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US: Senomyx's Fake Flavors


by By Melanie WarnerNew York Times
April 6th, 2005

Several big food and beverage companies are looking at a new ingredient in the battle for health-conscious consumers: a chemical that tricks the taste buds into sensing sugar or salt even when it is not there.

Kraft Foods, NestlÚ, Coca-Cola and Campbell Soup are all working with a biotechnology company called Senomyx, which has developed several chemicals, most of which do not have any flavor of their own but instead work by activating or blocking receptors in the mouth that are responsible for taste. They can enhance or replicate the taste of sugar, salt and monosodium glutamate, or MSG, in foods.

By adding one of Senomyx's flavorings to their products, manufacturers can, for instance, reduce the sugar in a cookie or salt in a can of soup by one-third to one-half while retaining the same sweetness or saltiness.

Now, for instance, a 10 3/4-ounce can of Campbell's Home-style chicken soup, which the company says contains two and a half servings, has more than 2,300 milligrams of sodium. That would probably be cut to a little over 1,500 milligrams when the chemical is added. (The government recommends consumption of no more than 2,400 milligrams of sodium a day.)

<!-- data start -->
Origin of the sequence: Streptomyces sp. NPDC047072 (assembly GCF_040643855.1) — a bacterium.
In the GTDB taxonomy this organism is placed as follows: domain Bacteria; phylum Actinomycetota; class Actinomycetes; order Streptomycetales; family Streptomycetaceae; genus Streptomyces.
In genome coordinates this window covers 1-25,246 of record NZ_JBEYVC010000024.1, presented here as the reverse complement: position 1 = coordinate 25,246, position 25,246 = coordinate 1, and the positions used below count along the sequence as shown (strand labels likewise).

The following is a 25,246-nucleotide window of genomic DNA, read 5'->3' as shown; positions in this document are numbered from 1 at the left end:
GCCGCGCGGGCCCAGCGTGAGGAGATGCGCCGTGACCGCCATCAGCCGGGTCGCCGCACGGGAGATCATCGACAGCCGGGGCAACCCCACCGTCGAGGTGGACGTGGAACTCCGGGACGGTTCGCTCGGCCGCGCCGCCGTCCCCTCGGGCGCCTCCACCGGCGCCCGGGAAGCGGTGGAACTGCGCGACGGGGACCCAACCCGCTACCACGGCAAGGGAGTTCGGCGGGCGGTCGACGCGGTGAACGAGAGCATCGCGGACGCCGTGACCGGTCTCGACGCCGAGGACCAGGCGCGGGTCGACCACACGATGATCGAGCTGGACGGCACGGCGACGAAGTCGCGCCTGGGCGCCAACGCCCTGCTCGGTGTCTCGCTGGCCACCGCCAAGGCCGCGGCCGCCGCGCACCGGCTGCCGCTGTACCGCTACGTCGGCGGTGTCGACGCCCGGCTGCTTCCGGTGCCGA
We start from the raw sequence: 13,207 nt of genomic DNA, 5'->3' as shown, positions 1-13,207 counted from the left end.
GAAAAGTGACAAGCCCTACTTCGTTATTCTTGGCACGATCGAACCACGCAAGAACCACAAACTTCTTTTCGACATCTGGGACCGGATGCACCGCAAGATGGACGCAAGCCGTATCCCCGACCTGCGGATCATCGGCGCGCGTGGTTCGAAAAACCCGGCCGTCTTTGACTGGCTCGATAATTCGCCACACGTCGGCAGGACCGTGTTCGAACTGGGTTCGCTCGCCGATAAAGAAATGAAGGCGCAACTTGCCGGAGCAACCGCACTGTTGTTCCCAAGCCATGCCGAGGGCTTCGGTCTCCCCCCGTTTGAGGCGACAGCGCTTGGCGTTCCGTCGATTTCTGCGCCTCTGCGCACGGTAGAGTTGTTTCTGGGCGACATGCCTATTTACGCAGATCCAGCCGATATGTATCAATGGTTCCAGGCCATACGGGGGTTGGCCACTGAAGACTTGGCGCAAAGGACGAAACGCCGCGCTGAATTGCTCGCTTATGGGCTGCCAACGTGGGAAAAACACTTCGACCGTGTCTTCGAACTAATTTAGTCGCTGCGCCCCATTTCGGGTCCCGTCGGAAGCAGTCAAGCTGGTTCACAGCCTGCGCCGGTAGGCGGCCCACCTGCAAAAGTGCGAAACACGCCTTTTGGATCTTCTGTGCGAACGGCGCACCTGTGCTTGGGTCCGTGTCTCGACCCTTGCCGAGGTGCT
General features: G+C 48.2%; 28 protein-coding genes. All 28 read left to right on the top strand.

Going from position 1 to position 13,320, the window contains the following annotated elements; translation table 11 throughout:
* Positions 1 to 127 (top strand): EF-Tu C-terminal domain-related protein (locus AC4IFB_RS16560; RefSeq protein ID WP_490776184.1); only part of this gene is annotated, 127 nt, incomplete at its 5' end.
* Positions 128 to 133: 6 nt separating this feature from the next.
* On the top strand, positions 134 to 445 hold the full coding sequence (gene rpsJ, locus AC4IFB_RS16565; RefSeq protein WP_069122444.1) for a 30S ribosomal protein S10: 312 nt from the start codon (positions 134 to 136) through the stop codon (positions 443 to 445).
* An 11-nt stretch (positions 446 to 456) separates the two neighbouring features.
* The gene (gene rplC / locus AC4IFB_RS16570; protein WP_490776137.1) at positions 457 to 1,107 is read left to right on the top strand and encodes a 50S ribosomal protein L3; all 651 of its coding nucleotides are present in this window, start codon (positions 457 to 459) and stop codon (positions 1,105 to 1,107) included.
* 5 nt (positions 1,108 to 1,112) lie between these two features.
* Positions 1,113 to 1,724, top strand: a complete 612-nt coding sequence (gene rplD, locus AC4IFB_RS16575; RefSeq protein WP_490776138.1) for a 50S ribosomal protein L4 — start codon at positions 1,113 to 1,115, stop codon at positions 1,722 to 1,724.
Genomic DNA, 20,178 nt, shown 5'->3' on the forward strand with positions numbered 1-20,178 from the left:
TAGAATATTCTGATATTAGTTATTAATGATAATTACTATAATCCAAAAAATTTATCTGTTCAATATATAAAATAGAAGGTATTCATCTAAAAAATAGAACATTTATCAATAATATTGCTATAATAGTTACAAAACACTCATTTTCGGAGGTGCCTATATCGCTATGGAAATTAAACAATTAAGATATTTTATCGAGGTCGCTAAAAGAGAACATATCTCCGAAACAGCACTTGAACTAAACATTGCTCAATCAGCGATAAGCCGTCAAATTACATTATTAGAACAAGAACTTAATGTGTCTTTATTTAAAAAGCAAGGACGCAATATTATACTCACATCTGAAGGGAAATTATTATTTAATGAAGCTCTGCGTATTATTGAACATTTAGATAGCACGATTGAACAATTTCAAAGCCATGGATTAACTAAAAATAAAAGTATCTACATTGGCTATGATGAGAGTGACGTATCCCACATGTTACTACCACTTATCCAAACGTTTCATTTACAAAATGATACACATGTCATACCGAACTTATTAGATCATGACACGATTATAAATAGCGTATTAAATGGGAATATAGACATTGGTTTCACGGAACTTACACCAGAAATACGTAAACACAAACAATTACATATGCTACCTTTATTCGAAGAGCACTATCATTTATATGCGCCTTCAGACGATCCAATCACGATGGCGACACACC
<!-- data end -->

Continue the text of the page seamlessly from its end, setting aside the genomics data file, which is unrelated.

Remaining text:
Unlike artificial sweeteners, Senomyx's chemical compounds will not be listed separately on ingredient labels. Instead, they will be lumped into a broad category - "artificial flavors" - already found on most packaged food labels.

"We're helping companies clean up their labels," said Senomyx's chief executive, Kent Snyder.

Senomyx, based in San Diego, uses many of the same research techniques that biotechnology companies apply in devising new drugs. Executives say that a taste receptor or family of receptors on the tongue or in the mouth are responsible for recognizing a taste. Using the human genome sequence, the company says, it has identified hundreds of those taste receptors. Its chemical compounds activate the receptors in a way that accentuates the taste of sugar or salt. It is still experimenting to determine the most potent compounds, its chief scientist, Mark Zoller, said.

While food safety experts applaud efforts to reduce salt, MSG and sugar, they expressed concerns about the new chemicals, saying that more testing needed to be done before these were sold in food.

But Senomyx maintains that its new products are safe because they will be used in tiny quantities.